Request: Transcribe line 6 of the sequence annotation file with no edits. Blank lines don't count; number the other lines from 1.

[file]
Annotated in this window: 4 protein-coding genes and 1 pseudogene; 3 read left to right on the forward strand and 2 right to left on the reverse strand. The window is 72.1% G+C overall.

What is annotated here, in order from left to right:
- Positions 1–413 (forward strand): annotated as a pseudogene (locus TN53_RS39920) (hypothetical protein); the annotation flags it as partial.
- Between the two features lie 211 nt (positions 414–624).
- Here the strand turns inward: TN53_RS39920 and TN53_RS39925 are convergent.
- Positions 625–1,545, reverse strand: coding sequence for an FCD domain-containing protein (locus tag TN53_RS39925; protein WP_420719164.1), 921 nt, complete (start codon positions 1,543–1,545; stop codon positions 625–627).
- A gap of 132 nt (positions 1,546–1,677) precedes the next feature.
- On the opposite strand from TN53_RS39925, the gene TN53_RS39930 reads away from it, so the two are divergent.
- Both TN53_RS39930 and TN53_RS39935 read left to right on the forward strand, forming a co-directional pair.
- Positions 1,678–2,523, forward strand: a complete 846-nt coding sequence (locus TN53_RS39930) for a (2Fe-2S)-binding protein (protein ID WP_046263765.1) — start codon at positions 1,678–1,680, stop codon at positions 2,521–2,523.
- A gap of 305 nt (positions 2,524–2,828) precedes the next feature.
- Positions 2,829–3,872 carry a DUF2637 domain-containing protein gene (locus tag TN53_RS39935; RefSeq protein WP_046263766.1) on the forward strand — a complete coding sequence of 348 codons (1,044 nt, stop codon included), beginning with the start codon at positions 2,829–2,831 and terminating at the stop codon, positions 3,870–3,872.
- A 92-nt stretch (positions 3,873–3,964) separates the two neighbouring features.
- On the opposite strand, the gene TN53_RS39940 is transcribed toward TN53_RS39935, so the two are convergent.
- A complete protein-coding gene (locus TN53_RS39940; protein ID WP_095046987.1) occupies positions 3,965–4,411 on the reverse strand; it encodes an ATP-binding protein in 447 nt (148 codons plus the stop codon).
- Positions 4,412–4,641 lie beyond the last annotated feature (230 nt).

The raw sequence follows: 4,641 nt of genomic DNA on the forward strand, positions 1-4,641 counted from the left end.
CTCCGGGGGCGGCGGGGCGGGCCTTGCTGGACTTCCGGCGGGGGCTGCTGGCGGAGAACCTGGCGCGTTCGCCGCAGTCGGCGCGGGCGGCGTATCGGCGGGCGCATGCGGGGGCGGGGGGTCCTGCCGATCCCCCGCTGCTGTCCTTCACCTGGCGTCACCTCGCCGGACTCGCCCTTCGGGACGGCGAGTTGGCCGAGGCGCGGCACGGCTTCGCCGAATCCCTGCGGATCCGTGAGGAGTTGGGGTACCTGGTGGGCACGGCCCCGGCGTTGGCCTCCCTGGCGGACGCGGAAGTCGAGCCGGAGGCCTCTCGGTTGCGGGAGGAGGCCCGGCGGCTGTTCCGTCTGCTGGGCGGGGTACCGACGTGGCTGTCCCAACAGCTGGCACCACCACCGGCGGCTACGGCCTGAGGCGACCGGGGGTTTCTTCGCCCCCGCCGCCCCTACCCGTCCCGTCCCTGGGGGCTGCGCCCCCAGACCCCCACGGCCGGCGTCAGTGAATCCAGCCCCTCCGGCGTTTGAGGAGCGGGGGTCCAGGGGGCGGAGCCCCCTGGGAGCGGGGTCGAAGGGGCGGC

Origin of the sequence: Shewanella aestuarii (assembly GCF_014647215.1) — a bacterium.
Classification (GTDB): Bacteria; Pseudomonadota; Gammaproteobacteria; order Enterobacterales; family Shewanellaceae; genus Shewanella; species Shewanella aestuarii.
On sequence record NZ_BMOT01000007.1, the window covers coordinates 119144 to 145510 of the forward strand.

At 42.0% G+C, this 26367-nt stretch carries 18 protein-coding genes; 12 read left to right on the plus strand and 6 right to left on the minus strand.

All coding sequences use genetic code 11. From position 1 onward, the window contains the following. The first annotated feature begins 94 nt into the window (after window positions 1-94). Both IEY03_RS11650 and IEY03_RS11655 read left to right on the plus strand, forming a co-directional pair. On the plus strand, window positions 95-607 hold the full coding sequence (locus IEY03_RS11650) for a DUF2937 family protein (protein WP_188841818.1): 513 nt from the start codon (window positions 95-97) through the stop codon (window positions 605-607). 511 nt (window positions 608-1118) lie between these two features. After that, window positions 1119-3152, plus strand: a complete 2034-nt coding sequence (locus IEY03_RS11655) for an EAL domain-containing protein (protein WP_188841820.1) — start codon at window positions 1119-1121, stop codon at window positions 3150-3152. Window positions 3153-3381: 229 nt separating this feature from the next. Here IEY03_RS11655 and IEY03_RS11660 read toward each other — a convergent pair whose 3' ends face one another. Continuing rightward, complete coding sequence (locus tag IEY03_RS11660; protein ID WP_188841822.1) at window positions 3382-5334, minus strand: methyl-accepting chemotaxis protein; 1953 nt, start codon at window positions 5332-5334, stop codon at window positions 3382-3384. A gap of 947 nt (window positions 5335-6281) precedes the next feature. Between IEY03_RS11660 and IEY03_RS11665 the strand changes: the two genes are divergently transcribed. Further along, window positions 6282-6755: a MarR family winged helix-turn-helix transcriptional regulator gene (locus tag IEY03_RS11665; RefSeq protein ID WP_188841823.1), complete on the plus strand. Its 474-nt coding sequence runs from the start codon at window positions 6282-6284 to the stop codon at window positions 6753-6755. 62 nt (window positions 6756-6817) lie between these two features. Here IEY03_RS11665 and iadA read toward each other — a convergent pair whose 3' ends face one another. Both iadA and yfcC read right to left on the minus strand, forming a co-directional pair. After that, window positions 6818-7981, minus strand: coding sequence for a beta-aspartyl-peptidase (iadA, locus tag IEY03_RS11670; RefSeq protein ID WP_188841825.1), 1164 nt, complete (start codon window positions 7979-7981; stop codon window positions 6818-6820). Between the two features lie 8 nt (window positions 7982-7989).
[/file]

- Positions 625–1,545, reverse strand: coding sequence for an FCD domain-containing protein (locus tag TN53_RS39925; protein WP_420719164.1), 921 nt, complete (start codon positions 1,543–1,545; stop codon positions 625–627).